The task of analyzing high-dimensional single nucleotide polymorphism (SNP) data in a case-control design using multivariable techniques has only recently been tackled. While many available approaches investigate only main effects in a high-dimensional setting, we propose a more flexible technique, cluster-localized regression (CLR), based on localized logistic regression models, that allows different SNPs to have an effect for different groups of individuals. Separate multivariable regression models are fitted for the different groups of individuals by incorporating weights into componentwise boosting, which provides simultaneous variable selection, hence sparse fits. For model fitting, these groups of individuals are identified using a clustering approach, where each group may be defined via different SNPs. This allows for representing complex interaction patterns, such as compositional epistasis, that might not be detected by a single main effects model. In a simulation study, the CLR approach results in improved prediction performance, compared to the main effects approach, and identification of important SNPs in several scenarios. Improved prediction performance is also obtained for an application example considering urinary bladder cancer. Some of the identified SNPs are predictive for all individuals, while others are only relevant for a specific group. Together with the sets of SNPs that define the groups, potential interaction patterns are uncovered.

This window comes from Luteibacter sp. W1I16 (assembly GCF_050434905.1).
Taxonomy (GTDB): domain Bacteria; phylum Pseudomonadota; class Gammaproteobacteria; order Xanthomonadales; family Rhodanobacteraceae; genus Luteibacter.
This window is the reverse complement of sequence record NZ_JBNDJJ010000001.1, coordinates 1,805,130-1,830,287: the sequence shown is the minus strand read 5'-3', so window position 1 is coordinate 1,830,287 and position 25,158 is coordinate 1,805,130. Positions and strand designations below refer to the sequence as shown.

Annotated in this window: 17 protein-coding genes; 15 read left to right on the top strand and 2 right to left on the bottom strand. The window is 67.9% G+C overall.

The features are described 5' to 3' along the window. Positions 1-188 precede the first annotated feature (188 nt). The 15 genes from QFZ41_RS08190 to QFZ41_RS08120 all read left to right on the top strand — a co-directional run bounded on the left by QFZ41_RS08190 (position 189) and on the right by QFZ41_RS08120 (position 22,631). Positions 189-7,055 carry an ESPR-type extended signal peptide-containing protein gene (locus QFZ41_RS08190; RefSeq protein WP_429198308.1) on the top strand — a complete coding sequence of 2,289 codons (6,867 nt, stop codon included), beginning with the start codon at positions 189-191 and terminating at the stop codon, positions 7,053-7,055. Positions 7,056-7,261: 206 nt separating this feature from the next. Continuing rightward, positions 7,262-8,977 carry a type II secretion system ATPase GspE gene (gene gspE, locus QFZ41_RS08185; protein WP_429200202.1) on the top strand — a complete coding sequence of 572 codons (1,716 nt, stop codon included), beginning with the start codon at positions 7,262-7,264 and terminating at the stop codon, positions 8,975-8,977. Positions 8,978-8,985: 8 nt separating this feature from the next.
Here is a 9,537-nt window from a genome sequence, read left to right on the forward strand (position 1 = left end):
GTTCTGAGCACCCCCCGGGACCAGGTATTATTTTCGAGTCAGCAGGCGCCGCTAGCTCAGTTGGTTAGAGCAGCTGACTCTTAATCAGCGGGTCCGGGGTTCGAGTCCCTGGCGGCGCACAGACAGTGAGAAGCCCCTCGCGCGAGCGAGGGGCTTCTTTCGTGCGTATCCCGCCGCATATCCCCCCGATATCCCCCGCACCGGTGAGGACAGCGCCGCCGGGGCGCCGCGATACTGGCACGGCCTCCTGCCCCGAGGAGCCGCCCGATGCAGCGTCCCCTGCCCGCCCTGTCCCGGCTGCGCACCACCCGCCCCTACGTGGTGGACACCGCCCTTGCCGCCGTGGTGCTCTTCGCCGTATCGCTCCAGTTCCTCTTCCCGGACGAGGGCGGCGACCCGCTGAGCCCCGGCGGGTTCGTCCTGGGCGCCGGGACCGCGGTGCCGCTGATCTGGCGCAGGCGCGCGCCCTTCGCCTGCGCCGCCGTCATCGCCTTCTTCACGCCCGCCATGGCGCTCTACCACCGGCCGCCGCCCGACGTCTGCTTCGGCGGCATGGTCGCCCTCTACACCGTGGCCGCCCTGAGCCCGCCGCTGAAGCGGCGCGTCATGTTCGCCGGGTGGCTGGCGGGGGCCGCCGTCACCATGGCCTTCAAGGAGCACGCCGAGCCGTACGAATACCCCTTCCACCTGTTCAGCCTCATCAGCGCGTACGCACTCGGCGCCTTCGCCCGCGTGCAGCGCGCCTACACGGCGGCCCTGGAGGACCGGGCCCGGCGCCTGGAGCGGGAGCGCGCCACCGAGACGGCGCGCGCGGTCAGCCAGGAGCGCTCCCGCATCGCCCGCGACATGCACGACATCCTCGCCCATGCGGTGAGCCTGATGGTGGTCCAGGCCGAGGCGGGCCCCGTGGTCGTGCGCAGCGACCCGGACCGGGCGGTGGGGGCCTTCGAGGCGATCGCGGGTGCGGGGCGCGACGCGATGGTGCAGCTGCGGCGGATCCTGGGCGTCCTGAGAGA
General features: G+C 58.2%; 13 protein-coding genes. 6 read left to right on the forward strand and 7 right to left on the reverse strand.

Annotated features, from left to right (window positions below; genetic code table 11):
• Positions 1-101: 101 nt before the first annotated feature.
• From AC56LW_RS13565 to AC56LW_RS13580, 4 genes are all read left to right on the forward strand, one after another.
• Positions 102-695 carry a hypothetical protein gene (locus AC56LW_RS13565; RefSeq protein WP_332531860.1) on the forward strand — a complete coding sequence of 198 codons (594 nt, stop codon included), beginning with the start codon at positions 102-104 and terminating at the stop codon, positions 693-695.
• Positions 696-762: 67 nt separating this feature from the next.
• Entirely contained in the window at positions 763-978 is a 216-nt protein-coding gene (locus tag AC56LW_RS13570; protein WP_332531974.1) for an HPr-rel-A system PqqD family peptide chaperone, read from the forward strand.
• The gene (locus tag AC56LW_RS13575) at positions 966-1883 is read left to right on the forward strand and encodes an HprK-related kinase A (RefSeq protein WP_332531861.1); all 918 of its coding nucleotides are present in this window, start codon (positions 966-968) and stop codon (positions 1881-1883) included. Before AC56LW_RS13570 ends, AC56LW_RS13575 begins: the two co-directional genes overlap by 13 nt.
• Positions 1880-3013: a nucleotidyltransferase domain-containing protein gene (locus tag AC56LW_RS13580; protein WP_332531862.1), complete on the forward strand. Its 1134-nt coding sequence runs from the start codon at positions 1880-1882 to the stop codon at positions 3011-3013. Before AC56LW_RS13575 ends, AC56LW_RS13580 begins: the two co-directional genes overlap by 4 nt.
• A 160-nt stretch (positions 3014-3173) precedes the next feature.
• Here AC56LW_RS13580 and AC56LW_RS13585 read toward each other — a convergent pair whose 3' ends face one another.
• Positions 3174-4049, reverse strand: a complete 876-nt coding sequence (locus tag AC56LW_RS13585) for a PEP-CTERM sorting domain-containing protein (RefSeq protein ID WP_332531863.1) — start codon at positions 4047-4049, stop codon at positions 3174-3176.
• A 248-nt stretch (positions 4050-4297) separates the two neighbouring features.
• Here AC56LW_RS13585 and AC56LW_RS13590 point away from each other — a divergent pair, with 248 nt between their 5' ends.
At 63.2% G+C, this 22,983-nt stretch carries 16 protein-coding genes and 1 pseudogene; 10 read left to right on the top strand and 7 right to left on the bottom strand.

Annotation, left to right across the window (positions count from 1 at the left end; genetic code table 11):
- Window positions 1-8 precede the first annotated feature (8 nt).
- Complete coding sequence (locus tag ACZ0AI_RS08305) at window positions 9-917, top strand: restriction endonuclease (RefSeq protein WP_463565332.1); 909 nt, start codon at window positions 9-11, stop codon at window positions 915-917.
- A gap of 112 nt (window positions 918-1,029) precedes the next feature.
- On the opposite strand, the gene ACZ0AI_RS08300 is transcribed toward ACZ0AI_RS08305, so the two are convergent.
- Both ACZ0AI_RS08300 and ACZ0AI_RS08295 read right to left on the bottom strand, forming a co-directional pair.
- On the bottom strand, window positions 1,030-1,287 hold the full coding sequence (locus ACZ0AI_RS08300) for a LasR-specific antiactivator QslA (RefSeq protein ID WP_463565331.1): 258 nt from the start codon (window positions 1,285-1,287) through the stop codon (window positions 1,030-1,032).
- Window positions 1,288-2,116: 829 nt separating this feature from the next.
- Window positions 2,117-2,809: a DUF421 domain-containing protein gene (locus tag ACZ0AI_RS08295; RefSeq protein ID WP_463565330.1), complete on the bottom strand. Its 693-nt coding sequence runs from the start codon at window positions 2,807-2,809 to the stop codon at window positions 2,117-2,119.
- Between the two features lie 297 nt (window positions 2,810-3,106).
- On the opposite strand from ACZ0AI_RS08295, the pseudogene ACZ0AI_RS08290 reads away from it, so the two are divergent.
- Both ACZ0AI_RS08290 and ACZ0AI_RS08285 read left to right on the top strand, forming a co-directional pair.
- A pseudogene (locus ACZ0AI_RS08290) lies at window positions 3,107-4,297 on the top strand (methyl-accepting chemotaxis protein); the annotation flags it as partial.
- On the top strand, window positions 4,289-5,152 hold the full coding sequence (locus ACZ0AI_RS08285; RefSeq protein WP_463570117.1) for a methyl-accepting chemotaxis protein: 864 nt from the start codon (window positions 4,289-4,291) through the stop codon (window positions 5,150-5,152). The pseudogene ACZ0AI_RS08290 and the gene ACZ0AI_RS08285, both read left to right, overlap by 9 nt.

©2012 Walter de Gruyter GmbH & Co. KG, Berlin/Boston